Can anybody provide me any hint on how to solve this problem? The problem is as follows.

The contest in which it was asked is over.

Mr. X is teaching number theory in his class. He is discussing about factors and permutations in his class. A factor of a positive integer N is a positive integer that divides n precisely (without leaving a remainder). The set of factors always includes 1 and N.

Mr. X likes combinatorics a lot. He asked his students find out all the factors of the number Y, and sort them in an ascending order. He asks them to list all permutations of the factors. They then need to cross out all permutations where two adjacent numbers are adjacent in the same order in the original list. The number of uncrossed (valid) permutations are to be given to him.

Illustration:

Integer 9 has 3 factors [1,3,9].

The permutations of these factors of number 9 are [1,3,9],[1,9,3],[3,9,1],[3,1,9],[9,1,3],[9,3,1].

Of these 6 permutations, we need to cross out [1,3,9] (1 3 adjacent in same order), [3,9,1] (3 9 in same order) and[9,1,3] (1 3 in same order)

The remaining (valid) permutations are:

[1,9,3] ,[9,3,1],[3,1,9]

Hence the number of valid permutations =3, which is the answer.

Constraints 1<= N<=120000

1<=T <= 100

Input Format The first line contains T, the number of testcases

Next T lines contain the integer N

Output T lines containing number of valid permutations satisfying conditions mentioned in the problem statement for given input.

Test Case

Explanation Example 1

Input

1

10

Output

11

Explanation

T=1 (there is 1 test case)

N=10.

10 has 4 factors [1,2,5,10]. There are 24 permutations of these four factors. The 11 valid permutations are [1,5,2,10],[1,10,5,2], [2,1,10,5],[2,10,1,5], [2,10,5,1], [5,1,10,2], [5,2,1,10], [5,2,10,1], [10,1,5,2], [10,2,1,5], [10,5,2,1]. Hence the output is 11

Example 2

Input

2

6

9

Output

11

3

Explanation

T=2 (there are 2 test cases).

In the first test case, N=6. 6 has four factors [1,2,3,6]. As in the previous example, there are 11 valid permutations for these. Hence the output for the first test case is 11. This is the first line of the output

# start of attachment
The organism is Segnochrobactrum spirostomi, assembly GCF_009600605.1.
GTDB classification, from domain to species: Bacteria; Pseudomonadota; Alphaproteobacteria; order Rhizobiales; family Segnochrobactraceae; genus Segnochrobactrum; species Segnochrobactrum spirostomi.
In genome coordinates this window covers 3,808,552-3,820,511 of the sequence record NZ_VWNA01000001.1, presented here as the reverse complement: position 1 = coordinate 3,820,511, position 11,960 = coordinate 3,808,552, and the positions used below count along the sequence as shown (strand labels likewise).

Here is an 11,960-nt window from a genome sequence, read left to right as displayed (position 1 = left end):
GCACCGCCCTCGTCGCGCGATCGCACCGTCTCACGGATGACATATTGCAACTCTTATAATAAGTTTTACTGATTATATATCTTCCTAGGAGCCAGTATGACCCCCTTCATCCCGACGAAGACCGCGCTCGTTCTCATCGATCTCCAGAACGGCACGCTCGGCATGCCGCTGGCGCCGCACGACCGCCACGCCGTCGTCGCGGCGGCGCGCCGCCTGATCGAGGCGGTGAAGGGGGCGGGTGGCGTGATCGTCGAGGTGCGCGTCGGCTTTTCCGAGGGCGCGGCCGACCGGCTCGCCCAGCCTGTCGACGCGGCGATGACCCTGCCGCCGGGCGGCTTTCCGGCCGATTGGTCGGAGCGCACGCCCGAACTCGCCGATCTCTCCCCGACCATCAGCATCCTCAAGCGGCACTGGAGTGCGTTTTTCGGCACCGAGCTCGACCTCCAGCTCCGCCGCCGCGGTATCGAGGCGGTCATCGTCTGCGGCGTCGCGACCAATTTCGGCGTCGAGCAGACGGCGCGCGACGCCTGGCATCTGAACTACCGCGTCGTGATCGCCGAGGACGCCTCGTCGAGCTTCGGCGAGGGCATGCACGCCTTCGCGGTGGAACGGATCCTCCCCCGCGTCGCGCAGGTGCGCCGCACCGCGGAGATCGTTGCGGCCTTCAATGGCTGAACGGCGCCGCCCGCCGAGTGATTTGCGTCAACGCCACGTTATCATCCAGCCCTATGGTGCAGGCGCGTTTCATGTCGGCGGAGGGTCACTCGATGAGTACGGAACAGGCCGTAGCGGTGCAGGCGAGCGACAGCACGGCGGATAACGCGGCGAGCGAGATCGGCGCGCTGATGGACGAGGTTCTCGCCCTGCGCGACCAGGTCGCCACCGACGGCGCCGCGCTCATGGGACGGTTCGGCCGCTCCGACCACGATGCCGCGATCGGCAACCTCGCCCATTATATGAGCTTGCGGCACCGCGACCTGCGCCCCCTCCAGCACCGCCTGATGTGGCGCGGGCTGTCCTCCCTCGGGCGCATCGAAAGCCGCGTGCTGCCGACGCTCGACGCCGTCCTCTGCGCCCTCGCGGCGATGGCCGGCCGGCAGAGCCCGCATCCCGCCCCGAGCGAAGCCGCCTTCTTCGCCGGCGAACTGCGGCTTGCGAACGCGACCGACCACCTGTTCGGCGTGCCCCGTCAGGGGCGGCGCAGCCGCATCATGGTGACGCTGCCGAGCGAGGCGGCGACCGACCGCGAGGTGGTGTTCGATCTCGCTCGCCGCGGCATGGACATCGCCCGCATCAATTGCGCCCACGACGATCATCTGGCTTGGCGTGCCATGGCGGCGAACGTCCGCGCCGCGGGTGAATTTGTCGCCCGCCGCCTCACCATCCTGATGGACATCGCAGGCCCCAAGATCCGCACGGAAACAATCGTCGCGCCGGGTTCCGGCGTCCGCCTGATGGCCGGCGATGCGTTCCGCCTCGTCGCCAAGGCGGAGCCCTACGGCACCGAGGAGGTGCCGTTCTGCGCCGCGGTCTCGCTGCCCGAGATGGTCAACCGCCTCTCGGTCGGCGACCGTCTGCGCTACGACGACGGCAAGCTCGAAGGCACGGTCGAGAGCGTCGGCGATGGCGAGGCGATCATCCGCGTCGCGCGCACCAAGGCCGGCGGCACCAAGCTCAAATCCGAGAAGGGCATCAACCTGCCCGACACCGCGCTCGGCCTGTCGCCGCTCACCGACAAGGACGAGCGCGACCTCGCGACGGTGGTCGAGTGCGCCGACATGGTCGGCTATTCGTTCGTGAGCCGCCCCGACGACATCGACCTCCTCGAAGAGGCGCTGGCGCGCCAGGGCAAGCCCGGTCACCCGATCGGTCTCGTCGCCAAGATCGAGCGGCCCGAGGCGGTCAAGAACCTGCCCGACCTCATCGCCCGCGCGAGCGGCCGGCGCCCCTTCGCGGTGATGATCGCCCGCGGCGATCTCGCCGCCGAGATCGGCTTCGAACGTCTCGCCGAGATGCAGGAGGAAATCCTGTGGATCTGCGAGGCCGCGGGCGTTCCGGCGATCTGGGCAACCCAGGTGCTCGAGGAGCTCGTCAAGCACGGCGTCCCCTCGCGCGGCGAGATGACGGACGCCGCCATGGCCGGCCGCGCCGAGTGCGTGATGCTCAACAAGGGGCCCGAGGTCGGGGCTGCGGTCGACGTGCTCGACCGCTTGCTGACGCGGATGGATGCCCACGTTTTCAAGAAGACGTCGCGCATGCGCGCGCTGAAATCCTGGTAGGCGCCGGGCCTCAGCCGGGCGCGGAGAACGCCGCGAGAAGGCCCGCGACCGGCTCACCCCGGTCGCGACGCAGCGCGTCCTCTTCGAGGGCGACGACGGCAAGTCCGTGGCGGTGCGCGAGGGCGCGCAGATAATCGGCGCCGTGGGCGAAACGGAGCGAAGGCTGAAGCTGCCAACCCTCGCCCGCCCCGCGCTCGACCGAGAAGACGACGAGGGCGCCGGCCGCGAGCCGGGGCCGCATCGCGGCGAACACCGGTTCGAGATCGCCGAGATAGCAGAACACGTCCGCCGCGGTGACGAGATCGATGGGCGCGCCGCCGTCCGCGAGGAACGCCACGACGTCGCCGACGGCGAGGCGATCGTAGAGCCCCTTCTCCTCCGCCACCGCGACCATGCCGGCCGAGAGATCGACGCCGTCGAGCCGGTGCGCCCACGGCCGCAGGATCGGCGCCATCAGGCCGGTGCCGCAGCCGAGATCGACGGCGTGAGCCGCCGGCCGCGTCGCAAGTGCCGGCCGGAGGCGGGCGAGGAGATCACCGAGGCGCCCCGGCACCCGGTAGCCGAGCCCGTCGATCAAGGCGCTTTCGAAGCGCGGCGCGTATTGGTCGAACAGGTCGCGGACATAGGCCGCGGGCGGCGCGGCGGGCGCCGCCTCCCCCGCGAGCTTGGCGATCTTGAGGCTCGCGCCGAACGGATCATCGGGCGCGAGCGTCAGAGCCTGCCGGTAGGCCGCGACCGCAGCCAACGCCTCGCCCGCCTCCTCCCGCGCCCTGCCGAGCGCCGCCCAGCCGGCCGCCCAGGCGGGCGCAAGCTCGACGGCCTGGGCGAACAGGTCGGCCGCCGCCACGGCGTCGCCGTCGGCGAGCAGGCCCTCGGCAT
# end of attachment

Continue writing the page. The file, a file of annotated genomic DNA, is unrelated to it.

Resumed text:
In the second test case, N=9. As was shown in the Illustration in the problem statement, thenumber of valid permutations is 3. Hence the output for the second test case (the second line of the output) is 3.

Auto comment: topic has been updated by xormaxim (previous revision, new revision, compare).first count total no of factors of given input then ans is in OEIS

C++ give wrong ans, python accepted

hi, even I appeared for the same contest. The maximum no. of factors for a number would be as big as 144 whose ans will not fit in the long range of some languages.

why does this formula work ? how to reduce to this formula?

First I was generate first few terms using brute force solution then search ON OEIS

Hi, do you mind providing the problem link, I think I would like to try this problem. Thanks!

It was asked in a mock interview test on the company website so now you can't submit the solution anywhere.

Let's call a pair of numbers in a permutation bad if they are adjacent in the main set, and also let p(n) denote the set of valid permutations of the set {1, 2, .. , n}. We generate the permutations of p(n) in the following manner: 1. Remove n, then for all the valid permutations of the new set, you can add n in any place except exactly one place (immediately after n-1). 2. Remove n, then for each invalid permutation with exactly one bad pair you can add n between them and you obtain a valid permutation.

To see that the set of permutations generated by the previous two steps are the only valid permutations, we prove that p(n) coincide with the above set (let's call it G). Notice that every permutation generated by the above algorithm must be valid, hence G is contained in p(n). Now assume that there exists a permutation in p(n) that is not in G (call it c). Since c is not in G, then if you remove the largest element from c, the resulting permutation has more than one bad pair of numbers. But this means that c originally had at least 1 bad pair of numbers, which is a contradiction.

Now the number of permutations generated by the first step is just (n-1)*|p(n-1)|. The number of permutations generated by the 2nd step is a little trickier. You can generate the permutations of the set {1, .. , n-1} with exactly 1 bad pair by choosing any element x larger than one from it, remove it, obtain all valid permutations of the new set, then stick x on the right of x-1 (then of course put n between them). This can be done in (n-2)|p(n-2)| ways. Hence you obtain the recurrence relation |p(n)| = (n-1)|p(n-1)| + (n-2)|p(n-2)|.

You can simply write a solution that works in linear time to solve the problem.

Interesting!

Excellent

Hey I am getting wrong ans while submitting using this method. Here is my solution https://pastebin.com/fec8HgYu

The error was dp[n] = ans (remove this line)

Did you solve the overlapping boxes problem?